What is in this article?:
- Young producer building his dream slowly but surely
- Keys to staying in business
After high school, Casey Hook wanted to get out on his own for a while, to prove to himself that he could build a farming operation on his own.
Casey tries to pattern his management style around his father’s high yield approach.
Eventually Casey would like to farm about 2,500 acres. That's not too big and not too little.
CASEY HOOK, a young farmer from Lake City, Ark., is building his farming operation slowly but surely.
Keys to staying in business
“If you can’t yield, you can’t stay in this business,” Mike Hook said. “The keys for me are fertility, good water management, tillage and weed control.”
Casey points out that marketing is also a big part of his farming operation. “I watch the markets all the time. If you don’t market well, you can have a bumper crop and not make any more money than someone making half that.”
Helping Casey plow through the learning curve includes his consultants, Eddie and Danny Dunigan, Branon Thiesse, Extension agent for Craighead County, local growers Danny Qualls and Greg Womack, and Casey’s parents, Mike and Karen.
“My dad and mom have supported me all through the years, even those times when I thought I might not want to farm. When I’m busy, and I need help keeping my books, my mom will help out.”
Thiesse says Casey isn’t afraid to ask questions or challenge farming practices. “He wants to know why we do things a certain way. He asks me some hard questions sometimes.”
When asked what he liked most about a farming career, Casey said, “It gives you some satisfaction. I like to look out across it and say it was mine.”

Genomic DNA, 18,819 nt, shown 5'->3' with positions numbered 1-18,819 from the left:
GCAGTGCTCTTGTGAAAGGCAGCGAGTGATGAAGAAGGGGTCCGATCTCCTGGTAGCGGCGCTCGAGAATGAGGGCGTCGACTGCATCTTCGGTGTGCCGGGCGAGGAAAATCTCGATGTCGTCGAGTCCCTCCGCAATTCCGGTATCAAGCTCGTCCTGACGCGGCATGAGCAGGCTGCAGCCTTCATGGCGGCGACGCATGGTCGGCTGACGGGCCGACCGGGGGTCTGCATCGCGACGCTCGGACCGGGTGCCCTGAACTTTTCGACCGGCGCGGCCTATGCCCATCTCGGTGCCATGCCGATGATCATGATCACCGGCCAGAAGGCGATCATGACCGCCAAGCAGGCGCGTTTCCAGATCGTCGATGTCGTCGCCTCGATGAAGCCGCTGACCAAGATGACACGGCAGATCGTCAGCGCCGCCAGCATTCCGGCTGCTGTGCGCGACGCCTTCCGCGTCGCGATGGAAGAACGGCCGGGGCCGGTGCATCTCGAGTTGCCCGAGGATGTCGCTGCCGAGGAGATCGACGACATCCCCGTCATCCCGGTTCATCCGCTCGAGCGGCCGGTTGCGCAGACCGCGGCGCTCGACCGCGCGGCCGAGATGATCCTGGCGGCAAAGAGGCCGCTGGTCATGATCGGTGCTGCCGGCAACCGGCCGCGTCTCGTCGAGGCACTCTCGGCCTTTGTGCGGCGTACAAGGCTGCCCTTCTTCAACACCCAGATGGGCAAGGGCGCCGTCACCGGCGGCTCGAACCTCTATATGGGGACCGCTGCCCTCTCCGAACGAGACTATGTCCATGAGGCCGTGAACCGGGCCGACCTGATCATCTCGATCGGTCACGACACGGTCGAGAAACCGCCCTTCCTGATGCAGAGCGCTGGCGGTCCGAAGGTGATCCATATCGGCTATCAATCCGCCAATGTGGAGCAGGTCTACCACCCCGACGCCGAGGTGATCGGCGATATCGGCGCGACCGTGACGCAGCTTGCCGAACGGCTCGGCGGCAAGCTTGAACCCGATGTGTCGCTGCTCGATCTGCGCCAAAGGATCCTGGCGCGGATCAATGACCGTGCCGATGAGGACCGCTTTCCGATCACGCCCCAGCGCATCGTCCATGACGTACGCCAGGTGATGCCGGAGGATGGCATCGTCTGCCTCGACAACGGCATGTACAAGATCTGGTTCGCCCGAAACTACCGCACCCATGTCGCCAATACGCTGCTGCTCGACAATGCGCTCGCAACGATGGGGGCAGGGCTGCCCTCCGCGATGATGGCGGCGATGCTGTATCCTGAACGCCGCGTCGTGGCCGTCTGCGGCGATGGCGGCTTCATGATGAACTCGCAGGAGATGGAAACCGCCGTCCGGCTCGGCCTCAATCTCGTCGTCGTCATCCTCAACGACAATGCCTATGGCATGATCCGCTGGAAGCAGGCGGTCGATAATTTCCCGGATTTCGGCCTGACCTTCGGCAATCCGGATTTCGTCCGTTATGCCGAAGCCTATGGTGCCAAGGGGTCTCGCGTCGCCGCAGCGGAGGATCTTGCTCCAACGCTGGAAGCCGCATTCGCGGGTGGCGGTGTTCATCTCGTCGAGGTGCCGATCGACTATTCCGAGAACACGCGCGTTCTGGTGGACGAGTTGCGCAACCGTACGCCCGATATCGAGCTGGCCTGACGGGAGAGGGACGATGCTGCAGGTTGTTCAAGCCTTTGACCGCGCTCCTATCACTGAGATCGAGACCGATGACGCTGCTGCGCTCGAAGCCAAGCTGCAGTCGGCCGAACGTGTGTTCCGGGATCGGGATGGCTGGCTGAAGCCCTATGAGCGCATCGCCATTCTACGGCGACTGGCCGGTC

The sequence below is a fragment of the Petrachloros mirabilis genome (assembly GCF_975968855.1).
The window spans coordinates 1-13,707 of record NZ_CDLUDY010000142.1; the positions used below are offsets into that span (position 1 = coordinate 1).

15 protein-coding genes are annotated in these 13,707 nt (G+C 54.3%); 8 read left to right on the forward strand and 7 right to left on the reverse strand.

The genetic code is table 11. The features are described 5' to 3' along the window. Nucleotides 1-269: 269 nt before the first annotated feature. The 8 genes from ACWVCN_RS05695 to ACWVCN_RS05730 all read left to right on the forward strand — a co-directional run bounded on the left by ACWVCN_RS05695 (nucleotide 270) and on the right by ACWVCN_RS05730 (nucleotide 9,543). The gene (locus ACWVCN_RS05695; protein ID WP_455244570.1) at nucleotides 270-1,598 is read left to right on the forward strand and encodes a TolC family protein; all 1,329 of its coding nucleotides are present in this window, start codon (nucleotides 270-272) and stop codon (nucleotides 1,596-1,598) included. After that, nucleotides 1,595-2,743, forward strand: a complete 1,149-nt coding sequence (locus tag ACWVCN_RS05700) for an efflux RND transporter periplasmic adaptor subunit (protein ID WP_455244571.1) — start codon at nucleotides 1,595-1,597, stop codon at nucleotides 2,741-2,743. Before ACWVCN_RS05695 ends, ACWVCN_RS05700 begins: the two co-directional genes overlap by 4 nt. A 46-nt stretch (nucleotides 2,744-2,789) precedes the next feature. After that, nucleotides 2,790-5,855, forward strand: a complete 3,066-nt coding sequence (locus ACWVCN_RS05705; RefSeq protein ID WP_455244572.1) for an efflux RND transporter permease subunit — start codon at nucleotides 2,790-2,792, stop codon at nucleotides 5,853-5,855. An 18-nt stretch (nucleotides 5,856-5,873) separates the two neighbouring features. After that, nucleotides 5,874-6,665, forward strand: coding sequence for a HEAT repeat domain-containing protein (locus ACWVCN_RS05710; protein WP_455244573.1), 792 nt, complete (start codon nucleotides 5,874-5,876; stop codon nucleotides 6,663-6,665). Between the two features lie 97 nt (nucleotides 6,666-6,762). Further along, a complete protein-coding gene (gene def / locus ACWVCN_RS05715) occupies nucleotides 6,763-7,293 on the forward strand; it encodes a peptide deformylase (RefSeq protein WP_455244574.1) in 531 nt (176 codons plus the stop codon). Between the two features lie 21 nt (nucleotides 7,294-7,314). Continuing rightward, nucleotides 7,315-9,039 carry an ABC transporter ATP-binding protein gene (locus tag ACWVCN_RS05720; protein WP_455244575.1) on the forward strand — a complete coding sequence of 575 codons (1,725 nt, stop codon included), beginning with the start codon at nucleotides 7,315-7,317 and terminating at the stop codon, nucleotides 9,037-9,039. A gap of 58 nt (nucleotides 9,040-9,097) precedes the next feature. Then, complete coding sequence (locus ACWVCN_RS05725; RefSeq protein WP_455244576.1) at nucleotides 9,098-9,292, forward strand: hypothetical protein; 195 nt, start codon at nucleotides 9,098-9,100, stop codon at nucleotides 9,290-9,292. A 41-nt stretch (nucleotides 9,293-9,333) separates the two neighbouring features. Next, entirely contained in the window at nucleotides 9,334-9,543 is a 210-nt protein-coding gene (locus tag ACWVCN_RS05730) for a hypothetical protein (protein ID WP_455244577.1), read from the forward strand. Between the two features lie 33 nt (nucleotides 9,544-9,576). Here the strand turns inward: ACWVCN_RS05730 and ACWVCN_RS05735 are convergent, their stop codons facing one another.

On the downside of farming, Casey said, “Just being straddled over a barb wire fence, when you have all your money tied up in the crop and you don’t know whether you’re going to make it or not. There are huge risks in farming and sometimes those risks are not seen. But there can be big rewards. So it’s a double edge sword.”
The most important thing for Casey is that he truly believes he’s found his calling. “Farming is fun,” Casey said. “It doesn’t bother me to wake up every morning. I don’t dread going to my job every day. I like what I do, and it seems like farming is on my mind 24 hours a day and in my dreams.
“I’ve got the fire and I want to make it. I know there have been farmers who have faded out, and I don’t want that. I want to be up there with the elite.”
Casey’s father has mixed emotions about his son’s farming career. “I’m proud of him, but I’m real guarded. I know it’s a hard market for him to try and get into and try to accumulate things.
“I’m pushing 60, so I’m not going to be in this game for the long run. I know he has the drive and will succeed if he has the opportunity. It’s really surprised me. He learns in a hurry.”